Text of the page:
Sony Corp. is offering to make Japanese drivers with the habit of singing in their cars into television stars. Albeit briefly.

The Japanese electronics giant is encouraging people to record themselves and their passengers singing along to the Tamio Okuno song "Easy Rider" through the upgraded Na-vu automated navigation system and entering their effort into a competition on YouTube. Dozens of auditions are already available on the site.

Sony's judges have already selected a first winner, who took home the cash equivalent of 10 years of domestic vacations. According to a study by the government, the average Japanese person takes a trip within the country 2.77 times a year and the cost is Y30,390 (€228.92), so Sony is providing the winner with Y842,999 (€6,350.18).

The company is also planning to use the best 18 performances in a series of television adverts that will air later this month, as well as a 60-second compilation of the top entries on prime-time TV on December 20.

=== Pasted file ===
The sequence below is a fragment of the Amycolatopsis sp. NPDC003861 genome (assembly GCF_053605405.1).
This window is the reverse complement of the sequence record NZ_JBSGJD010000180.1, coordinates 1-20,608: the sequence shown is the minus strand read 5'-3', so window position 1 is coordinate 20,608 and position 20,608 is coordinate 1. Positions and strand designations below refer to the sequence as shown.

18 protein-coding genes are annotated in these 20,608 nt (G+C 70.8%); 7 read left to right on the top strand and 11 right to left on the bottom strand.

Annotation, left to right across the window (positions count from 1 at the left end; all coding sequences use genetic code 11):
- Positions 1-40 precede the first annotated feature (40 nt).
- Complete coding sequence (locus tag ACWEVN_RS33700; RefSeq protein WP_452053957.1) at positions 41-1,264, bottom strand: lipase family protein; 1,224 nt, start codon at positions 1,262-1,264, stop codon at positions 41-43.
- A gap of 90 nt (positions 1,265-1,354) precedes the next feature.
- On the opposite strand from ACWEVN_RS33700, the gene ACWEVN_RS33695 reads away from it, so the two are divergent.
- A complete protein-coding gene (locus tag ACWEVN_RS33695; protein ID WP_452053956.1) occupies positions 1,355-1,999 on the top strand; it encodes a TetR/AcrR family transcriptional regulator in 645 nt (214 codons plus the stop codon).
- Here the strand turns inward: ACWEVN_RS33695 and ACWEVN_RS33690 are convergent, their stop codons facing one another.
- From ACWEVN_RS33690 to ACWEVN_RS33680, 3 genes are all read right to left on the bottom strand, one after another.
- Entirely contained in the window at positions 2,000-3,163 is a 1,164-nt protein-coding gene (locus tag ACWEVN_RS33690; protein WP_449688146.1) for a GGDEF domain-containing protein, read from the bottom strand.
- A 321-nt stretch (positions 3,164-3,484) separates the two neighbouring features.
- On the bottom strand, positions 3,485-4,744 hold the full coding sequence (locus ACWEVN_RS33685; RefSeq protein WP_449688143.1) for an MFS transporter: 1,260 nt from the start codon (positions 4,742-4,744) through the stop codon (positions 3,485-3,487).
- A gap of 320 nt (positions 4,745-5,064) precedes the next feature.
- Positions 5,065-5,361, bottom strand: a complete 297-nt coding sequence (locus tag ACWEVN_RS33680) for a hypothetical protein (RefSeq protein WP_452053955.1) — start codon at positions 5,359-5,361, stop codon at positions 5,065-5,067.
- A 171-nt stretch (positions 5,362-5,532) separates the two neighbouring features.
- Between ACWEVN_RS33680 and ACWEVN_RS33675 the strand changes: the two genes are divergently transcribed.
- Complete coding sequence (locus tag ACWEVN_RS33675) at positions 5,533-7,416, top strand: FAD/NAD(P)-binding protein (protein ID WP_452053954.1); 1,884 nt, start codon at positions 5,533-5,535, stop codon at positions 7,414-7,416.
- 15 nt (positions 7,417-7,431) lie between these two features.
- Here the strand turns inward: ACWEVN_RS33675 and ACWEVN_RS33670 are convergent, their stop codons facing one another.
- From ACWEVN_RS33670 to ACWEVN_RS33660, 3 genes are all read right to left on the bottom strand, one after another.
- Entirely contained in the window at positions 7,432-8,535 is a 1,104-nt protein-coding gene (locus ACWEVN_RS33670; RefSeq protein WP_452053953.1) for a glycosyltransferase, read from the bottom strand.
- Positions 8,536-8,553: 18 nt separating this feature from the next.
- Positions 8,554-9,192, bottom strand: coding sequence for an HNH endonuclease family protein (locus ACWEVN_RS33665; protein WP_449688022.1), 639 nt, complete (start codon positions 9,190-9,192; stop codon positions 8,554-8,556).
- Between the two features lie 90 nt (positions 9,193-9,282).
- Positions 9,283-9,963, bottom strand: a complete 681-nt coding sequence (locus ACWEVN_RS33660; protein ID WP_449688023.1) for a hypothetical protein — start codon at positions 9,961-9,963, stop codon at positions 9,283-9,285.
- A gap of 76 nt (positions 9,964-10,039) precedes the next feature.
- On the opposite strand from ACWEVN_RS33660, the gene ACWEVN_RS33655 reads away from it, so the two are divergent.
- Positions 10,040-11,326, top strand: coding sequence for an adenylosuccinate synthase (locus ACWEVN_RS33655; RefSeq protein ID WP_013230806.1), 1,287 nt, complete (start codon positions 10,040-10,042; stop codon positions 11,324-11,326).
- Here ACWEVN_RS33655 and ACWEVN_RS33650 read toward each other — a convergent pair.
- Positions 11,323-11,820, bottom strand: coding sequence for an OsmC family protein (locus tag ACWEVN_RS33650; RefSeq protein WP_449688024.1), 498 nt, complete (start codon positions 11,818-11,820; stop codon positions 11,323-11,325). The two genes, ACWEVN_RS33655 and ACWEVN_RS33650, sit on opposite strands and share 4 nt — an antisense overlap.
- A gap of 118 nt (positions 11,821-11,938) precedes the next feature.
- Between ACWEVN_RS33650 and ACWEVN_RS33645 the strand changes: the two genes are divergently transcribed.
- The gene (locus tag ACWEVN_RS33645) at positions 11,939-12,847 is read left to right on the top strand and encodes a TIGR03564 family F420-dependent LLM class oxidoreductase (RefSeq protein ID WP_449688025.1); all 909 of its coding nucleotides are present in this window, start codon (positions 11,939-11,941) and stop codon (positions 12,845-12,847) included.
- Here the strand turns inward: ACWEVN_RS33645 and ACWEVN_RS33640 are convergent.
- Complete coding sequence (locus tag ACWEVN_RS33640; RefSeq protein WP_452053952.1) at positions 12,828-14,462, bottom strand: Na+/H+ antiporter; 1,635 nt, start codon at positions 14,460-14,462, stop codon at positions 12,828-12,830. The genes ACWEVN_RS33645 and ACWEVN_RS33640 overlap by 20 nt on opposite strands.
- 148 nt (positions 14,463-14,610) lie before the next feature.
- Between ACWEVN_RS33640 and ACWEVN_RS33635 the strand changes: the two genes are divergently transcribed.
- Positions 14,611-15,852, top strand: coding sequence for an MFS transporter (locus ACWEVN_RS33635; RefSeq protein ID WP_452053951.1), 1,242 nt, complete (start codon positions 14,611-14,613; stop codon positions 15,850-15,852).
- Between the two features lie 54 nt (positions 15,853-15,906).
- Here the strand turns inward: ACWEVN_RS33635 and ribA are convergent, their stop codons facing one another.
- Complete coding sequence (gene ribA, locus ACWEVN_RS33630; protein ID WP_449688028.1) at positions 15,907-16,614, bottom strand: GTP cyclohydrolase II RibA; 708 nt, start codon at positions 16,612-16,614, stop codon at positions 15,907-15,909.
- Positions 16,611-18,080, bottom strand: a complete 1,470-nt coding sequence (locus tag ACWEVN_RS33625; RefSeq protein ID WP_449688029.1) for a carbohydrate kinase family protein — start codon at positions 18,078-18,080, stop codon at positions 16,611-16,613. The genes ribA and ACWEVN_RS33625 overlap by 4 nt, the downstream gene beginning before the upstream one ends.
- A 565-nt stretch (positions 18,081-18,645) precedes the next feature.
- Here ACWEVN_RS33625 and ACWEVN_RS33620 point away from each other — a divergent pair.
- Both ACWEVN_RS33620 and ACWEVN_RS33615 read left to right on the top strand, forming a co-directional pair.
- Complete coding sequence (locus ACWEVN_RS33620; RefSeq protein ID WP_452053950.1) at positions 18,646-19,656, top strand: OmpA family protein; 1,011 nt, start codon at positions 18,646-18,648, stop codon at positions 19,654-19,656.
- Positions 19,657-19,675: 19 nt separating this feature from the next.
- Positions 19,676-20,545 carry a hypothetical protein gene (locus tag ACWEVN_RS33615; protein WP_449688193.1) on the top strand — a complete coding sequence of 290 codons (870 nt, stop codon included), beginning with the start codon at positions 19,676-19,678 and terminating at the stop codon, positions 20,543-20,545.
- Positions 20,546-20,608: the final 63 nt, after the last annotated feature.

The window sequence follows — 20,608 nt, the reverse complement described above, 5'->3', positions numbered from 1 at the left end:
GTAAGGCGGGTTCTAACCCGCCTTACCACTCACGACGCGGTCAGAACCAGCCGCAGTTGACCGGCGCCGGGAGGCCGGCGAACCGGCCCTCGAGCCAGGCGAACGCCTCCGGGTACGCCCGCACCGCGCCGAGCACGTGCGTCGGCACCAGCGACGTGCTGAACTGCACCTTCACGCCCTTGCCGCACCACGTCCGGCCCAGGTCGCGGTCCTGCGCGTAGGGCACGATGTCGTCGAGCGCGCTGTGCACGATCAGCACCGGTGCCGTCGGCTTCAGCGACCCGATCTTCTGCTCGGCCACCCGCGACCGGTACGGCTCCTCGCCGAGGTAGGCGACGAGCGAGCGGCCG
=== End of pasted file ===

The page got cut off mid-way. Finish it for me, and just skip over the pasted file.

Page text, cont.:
A second round of online auditions in the country that came up with the concept of karaoke is scheduled to be judged in January with a similar prize at stake.

"We released the new navigation system in November but we really wanted to find a way to have people take part in the promotion and understand the concept of putting more fun into driving," Yuki Kobayashi, a spokeswoman for Sony, told Relaxnews.

Navigation systems come as standard in most Japanese vehicles now and the Na-vu has all the usual functions, such as maps and GPS functions, plus live updates on traffic flows and congested roads, but Sony has made it more user-friendly.

The system - which comes in three sizes and a wide range of colors, including shocking pink - can be taken out of the vehicle and even has modes to help pedestrians and cyclists find their way through cities.

The digital television function also enables the gadget to show TV shows and videos or play music, either in the car or when it is outside the vehicle. The device also interfaces with Sony Blu-Ray to play recorded programs.